Quest for Lost Heroes Paperback – Nov 1 1990
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From the Publisher
David Gemmell is so committed to his work that he's offered to leap naked out of an airplane if it would appeal to readers. We haven't taken him up on the offer. However, David has also acknowledged that three of his major influences were Louis Lamour, J.R.R. Tolkien, and Stan Lee. Tolkien wrote back, Lamour passed away before David had any opportunity to contact him, and Stan Lee lived thousands of miles away from David's British home. One out of three wasn't bad, but it could be improved upon.
We were at the San Diego ComicCon, rustling up new readers, and David had just finished a two-hour continuous signing. A friend of mine spotted a familiar face, so I excused myself and darted away, returning a few moments later to say, "David Gemmell, I'd like you to meet Stan Lee." A tall, ruddy, and normally poised individual, David was struck speechless. Here was the man who, through his Marvel Comics stories, had reinvented the relationship between heroes and villains, forever blurring the barriers between good and evil. Before long the two fantasists were chatting away happily. Stan's wife, Joan, being British, was especially gracious to the London-born Gemmell. And Stan quickly demanded an autographed copy of LEGEND.
David's a dynamic storyteller. His lands live and breathe. His heroes are mighty swordsmen, ax-wielders, and post-apocalyptic adventurers. In their prime they were the best in the business, but in David's tales, they've often passed their prime, so all they really want is peace and quiet. But life (and the author) aren't that kind, and these heroes are forced out of retirement, forced to face bloody hordes of the undead, armies from Hell. Worse, his heroes are generally saddled with young, green heroes. (Nothing drives you crazy more than a cocky kid.) But they overcome, and the cocky kids become heroes, too. This is great reading.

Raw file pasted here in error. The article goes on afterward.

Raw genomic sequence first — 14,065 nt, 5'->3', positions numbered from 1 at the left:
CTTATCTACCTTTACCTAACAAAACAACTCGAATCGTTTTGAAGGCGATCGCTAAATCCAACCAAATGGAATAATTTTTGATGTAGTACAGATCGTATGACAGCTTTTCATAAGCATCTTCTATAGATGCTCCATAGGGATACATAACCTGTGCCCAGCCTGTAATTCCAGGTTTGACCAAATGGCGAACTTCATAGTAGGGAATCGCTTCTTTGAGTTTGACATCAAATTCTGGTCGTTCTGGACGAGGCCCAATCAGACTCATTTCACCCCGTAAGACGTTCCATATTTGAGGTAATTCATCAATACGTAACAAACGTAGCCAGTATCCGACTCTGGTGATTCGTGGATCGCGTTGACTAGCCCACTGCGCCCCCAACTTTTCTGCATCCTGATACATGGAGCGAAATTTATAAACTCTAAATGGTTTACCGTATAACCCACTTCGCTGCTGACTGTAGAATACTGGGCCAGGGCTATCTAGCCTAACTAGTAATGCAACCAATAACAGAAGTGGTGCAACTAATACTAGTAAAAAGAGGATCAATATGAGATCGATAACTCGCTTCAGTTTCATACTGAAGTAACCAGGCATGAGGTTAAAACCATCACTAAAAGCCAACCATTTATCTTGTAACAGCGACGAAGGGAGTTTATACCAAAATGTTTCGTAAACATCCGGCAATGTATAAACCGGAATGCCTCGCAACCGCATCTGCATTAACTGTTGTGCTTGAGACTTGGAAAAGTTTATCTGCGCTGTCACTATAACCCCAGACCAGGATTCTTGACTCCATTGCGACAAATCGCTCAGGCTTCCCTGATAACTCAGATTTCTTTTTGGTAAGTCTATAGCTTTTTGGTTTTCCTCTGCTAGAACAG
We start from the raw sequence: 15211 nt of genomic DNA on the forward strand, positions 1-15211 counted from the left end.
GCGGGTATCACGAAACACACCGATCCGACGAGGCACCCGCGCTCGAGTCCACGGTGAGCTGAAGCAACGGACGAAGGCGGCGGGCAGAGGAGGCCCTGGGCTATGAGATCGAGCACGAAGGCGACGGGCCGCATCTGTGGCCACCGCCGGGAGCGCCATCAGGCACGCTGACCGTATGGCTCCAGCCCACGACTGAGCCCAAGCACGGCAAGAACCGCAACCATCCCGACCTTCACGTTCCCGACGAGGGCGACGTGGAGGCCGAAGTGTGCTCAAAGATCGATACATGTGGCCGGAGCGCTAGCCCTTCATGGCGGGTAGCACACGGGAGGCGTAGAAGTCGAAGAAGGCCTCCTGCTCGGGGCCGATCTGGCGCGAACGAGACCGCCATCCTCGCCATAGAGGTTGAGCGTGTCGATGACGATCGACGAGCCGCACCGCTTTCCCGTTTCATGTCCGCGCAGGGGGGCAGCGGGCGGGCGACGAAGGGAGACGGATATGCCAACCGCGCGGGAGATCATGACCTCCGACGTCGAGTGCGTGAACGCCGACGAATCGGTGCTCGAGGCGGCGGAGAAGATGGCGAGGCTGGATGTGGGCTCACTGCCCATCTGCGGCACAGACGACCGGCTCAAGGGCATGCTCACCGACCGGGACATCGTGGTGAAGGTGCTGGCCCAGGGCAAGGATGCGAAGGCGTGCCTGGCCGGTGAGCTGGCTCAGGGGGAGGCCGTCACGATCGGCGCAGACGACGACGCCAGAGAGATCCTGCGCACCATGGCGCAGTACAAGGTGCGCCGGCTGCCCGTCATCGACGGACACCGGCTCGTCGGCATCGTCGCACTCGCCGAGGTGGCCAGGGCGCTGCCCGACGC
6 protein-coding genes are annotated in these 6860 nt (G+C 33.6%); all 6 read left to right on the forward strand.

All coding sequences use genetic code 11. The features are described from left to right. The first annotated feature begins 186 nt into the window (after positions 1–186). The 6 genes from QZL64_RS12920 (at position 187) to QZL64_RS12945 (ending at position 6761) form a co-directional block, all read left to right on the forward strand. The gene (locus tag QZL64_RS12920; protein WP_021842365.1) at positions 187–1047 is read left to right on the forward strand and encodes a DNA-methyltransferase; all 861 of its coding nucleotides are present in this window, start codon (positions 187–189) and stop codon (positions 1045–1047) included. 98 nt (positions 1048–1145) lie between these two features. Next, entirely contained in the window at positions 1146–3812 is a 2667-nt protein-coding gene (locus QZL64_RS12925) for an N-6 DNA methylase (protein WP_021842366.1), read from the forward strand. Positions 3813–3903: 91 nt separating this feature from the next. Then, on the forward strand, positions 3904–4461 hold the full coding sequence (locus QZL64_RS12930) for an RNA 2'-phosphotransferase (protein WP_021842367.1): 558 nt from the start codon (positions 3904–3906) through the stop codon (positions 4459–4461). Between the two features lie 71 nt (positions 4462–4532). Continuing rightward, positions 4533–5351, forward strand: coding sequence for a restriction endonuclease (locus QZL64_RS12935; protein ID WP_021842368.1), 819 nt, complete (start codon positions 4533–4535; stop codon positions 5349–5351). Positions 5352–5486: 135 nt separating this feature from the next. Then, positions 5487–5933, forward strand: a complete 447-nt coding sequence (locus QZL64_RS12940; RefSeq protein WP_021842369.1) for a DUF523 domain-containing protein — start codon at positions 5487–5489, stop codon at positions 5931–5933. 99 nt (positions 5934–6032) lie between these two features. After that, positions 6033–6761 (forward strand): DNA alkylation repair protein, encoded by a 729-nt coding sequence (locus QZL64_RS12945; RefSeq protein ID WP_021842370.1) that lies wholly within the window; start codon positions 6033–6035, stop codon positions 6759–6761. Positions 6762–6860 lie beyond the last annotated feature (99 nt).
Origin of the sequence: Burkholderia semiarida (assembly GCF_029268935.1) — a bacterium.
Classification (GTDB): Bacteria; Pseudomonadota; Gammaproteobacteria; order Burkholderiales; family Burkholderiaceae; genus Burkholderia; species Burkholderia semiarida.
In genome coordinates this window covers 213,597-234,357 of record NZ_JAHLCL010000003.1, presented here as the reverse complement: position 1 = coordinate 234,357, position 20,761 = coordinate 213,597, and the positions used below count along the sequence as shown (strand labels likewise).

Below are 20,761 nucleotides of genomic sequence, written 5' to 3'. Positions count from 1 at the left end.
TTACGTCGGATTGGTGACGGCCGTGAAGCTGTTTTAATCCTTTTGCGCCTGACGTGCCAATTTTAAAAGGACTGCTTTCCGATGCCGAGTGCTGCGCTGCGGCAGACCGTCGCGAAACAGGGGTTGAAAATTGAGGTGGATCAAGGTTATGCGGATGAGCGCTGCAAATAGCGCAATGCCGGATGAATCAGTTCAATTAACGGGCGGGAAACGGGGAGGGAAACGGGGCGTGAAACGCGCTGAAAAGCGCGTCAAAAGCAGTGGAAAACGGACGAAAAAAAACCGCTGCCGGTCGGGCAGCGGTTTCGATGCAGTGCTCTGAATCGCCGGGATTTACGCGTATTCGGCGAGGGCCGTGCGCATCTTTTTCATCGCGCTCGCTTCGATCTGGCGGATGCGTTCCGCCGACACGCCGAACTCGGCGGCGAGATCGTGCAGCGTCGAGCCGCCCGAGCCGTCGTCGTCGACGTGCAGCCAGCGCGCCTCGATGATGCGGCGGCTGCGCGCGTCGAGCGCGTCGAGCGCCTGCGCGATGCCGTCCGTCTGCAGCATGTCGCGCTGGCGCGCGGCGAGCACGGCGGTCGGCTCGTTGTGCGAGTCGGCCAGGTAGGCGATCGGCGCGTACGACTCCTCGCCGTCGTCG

--Steve Saffel, Senior Editor --This text refers to the Mass Market Paperback edition.
About the Author
David Gemmell's first novel, Legend, was published in 1984 and he was widely acclaimed as Britain's king of heroic fantasy. He died in July 2006.
Top Customer Reviews
Chronologically, this is set after The King Beyond the Gate, and before Winter Warriors, making it the next-to-last book in the Drenai Saga. It is set in New Gulgothir, the pitiful remnant of the Gothir nation, that we first saw the Nadir crush at the beginning of Legend.
In this novel, a boy's quest to rescue a fellow villager from slavers crosses that of Chareos, Maggrig, Finn, and Belzer, the four survivors of an epic stand against the Nadir horde, led by Tenaka Khan. Ever since, the mysterious circumstances of that survival have dogged them, and now they learn the vast cosmic reason for their survival.
This is, in my opinion, Gemmell's second best novel (only to be bettered by Legend). He writes best about how people go about dying...not the "littering of bodies", necessarily, but the decisions and reasons people make, and the circumstances they face, and how they present themselves. It's an utterly beautiful novel, and it sets up another great story that's itching to be told.
I heartily recommend this novel.
The saving grace for the book is the fast paced read. This story zips right along, and even if you don't enjoy the story, you WILL enjoy the fighting. There are some good combat descriptions, though again not as well done as the first two books.
If you must buy it, buy it used.
Most recent customer reviews
Having read most of Gemmell's excellent novels, this novel especially shines as one of my favorite novels in the series, as well as in the entire fantasy genre. Read morePublished on Aug. 12 1999
Do yourself a favour and buy this book, it sits right up there with one of Gemmels finest books, "Legend". Read morePublished on July 20 1999 by email@example.com
David Gemmell creates characters you start off disliking but in the end you cry for. I got so caught up in this book i could barely but it down. Read morePublished on July 13 1999